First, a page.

no meaning as commands.
```

Well, that seems redundant. Just how many calculators does one need? My dear reader, the correct answer is "all of them." But what makes this calculator special, and what is all that about "reverse-polish calculators" and "stacks?"

To answer that, we need to examine the usual way of writing math. For example, when you want to operate on a couple of numbers, you typically write the operator between them, like this: \(1 + 2 = 3\). But there are other ways. There's function notation, which might look like \(\mathrm{add}(1, 2) = 3\). You could even have a lambda calculus notation, e.g. \(\mathrm{add}\,m\,n = \lambda s.\,\lambda z.\,m\,s\,(n\,s\,z)\) where \(1 + 2 = 3\) would be written \(5 = \mathrm{add}\,2\,3 = \lambda s.\, \lambda z.\,2\,s\,(3\,s\,z)\).

You could also have prefix, or Polish notation, where addition is written \(+\,3\,4\). This is really recognizable to lisp users. Reverse Polish notation, or postfix notation, is the opposite. It has operators following operands, like so: \(3\,4\,+\). You may wonder why on earth anyone would write math that way, but there is a good technical reason. Reverse Polish notation, or RPN, removes the need for operator precedence.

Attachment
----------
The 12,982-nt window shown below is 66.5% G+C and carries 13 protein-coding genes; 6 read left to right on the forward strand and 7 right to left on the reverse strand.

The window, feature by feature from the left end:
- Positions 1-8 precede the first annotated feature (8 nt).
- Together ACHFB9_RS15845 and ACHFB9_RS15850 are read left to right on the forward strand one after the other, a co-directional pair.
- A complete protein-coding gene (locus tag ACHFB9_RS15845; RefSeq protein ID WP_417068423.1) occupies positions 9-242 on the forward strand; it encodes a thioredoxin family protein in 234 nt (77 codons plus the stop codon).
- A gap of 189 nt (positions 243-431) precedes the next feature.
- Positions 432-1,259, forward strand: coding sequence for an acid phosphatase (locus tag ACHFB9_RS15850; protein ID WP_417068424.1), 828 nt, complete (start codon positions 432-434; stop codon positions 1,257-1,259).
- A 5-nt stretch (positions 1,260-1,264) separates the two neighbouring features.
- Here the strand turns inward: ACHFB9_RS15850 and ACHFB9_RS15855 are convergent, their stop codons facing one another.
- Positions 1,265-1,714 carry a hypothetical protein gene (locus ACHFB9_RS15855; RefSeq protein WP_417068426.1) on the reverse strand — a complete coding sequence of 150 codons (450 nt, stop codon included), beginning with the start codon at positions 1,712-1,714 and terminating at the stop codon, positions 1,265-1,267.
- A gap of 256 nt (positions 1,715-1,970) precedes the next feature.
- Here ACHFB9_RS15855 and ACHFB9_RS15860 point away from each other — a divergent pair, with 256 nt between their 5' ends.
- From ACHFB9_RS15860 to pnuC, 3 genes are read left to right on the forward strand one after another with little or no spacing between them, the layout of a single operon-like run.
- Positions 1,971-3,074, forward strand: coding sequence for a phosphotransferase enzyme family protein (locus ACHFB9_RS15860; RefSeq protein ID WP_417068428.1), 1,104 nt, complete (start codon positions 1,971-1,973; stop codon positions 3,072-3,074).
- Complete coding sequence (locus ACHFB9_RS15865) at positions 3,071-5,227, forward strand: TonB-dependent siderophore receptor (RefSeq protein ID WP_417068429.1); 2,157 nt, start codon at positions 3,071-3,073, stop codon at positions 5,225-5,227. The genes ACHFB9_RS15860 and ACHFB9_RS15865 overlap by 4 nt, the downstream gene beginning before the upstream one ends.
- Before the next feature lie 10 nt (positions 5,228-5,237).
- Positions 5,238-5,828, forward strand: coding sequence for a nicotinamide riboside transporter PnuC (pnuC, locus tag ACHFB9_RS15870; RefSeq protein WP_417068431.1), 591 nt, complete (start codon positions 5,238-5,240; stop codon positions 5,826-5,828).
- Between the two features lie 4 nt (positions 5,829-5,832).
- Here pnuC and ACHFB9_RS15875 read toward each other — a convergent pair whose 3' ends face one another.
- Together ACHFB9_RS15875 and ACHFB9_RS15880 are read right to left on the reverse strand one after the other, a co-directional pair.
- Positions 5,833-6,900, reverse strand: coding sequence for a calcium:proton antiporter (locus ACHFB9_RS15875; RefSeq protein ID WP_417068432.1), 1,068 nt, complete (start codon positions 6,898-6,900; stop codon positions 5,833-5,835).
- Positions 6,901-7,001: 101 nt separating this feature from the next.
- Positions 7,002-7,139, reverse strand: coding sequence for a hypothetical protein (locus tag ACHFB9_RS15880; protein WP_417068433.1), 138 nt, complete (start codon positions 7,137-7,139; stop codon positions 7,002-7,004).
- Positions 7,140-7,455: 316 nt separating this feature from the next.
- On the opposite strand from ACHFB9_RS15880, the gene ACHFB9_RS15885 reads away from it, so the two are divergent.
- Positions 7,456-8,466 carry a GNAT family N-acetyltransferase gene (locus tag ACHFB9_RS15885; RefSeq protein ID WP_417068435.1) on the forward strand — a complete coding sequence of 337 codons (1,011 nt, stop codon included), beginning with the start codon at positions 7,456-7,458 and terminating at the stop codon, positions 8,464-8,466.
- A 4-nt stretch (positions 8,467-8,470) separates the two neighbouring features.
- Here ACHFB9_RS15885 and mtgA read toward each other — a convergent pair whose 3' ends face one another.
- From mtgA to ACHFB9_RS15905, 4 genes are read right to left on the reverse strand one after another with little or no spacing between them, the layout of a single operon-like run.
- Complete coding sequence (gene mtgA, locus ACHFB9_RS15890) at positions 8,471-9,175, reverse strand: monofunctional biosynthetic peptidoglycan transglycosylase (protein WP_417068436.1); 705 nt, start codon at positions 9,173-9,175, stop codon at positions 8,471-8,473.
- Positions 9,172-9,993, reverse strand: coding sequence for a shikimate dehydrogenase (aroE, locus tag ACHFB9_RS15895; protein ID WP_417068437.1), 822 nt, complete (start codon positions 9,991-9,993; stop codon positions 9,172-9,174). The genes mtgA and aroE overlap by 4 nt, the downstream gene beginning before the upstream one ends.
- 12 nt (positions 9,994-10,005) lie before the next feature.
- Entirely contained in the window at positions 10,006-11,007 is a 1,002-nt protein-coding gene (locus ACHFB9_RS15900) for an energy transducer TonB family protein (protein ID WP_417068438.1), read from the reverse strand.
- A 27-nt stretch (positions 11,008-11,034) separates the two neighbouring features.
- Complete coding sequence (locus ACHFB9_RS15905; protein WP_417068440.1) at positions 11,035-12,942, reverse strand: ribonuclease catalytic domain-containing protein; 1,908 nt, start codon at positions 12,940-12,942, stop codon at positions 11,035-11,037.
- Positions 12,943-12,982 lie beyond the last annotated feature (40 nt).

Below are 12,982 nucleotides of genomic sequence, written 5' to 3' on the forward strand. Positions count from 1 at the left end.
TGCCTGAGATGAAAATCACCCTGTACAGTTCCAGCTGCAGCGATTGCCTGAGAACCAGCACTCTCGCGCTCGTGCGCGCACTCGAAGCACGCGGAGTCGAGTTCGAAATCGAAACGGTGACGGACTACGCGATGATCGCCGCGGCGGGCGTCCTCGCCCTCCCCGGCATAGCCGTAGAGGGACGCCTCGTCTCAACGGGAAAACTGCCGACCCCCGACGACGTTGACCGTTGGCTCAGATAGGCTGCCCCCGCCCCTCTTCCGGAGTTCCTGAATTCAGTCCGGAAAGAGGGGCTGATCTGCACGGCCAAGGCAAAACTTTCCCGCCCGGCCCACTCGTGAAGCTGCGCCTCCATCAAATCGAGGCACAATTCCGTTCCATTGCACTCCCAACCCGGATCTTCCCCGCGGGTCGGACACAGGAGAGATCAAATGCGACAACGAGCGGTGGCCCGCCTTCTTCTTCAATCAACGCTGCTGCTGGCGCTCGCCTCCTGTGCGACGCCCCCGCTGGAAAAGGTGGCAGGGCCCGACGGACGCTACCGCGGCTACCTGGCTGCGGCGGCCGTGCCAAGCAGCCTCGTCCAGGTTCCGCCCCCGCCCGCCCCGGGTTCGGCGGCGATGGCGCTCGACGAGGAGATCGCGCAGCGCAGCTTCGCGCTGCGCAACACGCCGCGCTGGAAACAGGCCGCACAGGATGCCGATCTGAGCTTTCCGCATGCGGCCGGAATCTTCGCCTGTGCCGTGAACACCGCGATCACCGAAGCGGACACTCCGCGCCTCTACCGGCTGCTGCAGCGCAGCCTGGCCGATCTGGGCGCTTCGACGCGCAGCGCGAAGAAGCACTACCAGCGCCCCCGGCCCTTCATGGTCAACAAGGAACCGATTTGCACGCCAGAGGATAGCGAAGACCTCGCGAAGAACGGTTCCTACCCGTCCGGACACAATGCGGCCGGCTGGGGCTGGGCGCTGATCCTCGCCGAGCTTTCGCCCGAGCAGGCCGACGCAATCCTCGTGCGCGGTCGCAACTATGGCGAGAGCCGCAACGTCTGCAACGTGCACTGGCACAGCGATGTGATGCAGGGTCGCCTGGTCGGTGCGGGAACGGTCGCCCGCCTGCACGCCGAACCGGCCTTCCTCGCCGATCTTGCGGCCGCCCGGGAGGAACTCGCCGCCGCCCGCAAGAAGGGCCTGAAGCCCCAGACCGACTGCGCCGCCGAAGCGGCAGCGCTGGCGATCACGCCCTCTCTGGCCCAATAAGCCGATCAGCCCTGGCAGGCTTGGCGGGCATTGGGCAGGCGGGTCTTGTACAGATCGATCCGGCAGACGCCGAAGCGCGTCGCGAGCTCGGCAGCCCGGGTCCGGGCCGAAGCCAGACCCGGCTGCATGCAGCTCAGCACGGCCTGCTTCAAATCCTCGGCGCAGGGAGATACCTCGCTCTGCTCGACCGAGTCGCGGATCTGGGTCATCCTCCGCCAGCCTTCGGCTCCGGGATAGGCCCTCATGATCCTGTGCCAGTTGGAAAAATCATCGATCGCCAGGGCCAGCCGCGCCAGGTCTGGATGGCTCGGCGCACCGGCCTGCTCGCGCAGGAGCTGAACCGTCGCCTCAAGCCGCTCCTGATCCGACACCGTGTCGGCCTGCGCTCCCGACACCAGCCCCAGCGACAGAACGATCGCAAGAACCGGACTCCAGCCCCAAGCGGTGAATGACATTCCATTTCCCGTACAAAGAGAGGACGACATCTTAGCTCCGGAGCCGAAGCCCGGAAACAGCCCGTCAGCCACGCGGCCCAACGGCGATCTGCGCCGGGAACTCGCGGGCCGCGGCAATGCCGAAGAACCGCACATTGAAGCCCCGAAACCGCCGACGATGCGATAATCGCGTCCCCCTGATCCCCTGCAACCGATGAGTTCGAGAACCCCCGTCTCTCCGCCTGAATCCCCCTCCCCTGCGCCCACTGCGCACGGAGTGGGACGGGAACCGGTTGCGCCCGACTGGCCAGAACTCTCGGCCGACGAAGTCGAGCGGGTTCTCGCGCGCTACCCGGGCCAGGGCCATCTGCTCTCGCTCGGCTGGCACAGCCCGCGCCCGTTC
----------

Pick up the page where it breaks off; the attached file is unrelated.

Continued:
If you write a naïve program reading symbols and doing operations for infix notation, you'll quickly wind up tripping over expressions like \(3 + 4 \times 9 + 2\). The correct answer is \(41\). A simple interpreter would evaluate from left to right, and wind up with 63. To correctly apply the order of operations with infix notation, you would need to include either a parser that builds and evaluates an expression tree, or parentheses to specify the order. In contrast, the RPN equivalent of \(4\,9\,\times\,2\,3\,+\,+\) is easy to parse. Here's why.

Parsers aren't *hard* to implement for simple infix notation, but right-associative operators like exponentiation can be more difficult. In any case, a parse tree needs to be built somehow, and the tree needs to be simplified from its leaves downwards to its root. But with postfix operators, the only data structure you need is a stack.

The process is simple. Push numbers onto the stack. When you encounter a binary operator, pop two and operate, else, pop one. Push the result back onto the stack. At the end, the answer will be the only number left.

## The History

This is a very simple algorithm, and it needs only very simple tools. Perhaps this is why `dc`